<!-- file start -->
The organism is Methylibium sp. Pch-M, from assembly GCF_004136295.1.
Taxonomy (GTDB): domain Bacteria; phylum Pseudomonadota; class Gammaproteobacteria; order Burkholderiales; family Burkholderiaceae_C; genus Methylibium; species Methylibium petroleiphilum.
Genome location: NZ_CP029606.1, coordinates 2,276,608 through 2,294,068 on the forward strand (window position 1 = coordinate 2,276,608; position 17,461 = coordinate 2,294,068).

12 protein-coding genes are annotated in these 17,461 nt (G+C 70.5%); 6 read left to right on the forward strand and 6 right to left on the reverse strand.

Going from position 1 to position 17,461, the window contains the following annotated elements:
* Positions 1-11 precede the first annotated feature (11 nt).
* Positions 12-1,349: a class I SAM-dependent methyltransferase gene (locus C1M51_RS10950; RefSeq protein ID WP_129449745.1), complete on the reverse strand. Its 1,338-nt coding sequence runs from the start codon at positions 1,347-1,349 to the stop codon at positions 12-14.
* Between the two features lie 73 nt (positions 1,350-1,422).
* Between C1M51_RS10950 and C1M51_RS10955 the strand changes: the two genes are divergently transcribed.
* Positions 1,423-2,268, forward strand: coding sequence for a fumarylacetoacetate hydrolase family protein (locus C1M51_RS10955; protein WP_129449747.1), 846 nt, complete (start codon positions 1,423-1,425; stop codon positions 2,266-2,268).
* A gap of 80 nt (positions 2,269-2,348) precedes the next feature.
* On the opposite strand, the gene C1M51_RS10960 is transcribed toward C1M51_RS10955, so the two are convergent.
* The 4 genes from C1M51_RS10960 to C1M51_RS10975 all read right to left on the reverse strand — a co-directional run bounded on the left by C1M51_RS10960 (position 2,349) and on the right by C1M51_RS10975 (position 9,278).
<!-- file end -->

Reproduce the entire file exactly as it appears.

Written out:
The organism is Methylibium sp. Pch-M, from assembly GCF_004136295.1.
Taxonomy (GTDB): domain Bacteria; phylum Pseudomonadota; class Gammaproteobacteria; order Burkholderiales; family Burkholderiaceae_C; genus Methylibium; species Methylibium petroleiphilum.
Genome location: NZ_CP029606.1, coordinates 2,276,608 through 2,294,068 on the forward strand (window position 1 = coordinate 2,276,608; position 17,461 = coordinate 2,294,068).

12 protein-coding genes are annotated in these 17,461 nt (G+C 70.5%); 6 read left to right on the forward strand and 6 right to left on the reverse strand.

Going from position 1 to position 17,461, the window contains the following annotated elements:
* Positions 1-11 precede the first annotated feature (11 nt).
* Positions 12-1,349: a class I SAM-dependent methyltransferase gene (locus C1M51_RS10950; RefSeq protein ID WP_129449745.1), complete on the reverse strand. Its 1,338-nt coding sequence runs from the start codon at positions 1,347-1,349 to the stop codon at positions 12-14.
* Between the two features lie 73 nt (positions 1,350-1,422).
* Between C1M51_RS10950 and C1M51_RS10955 the strand changes: the two genes are divergently transcribed.
* Positions 1,423-2,268, forward strand: coding sequence for a fumarylacetoacetate hydrolase family protein (locus C1M51_RS10955; protein WP_129449747.1), 846 nt, complete (start codon positions 1,423-1,425; stop codon positions 2,266-2,268).
* A gap of 80 nt (positions 2,269-2,348) precedes the next feature.
* On the opposite strand, the gene C1M51_RS10960 is transcribed toward C1M51_RS10955, so the two are convergent.
* The 4 genes from C1M51_RS10960 to C1M51_RS10975 all read right to left on the reverse strand — a co-directional run bounded on the left by C1M51_RS10960 (position 2,349) and on the right by C1M51_RS10975 (position 9,278).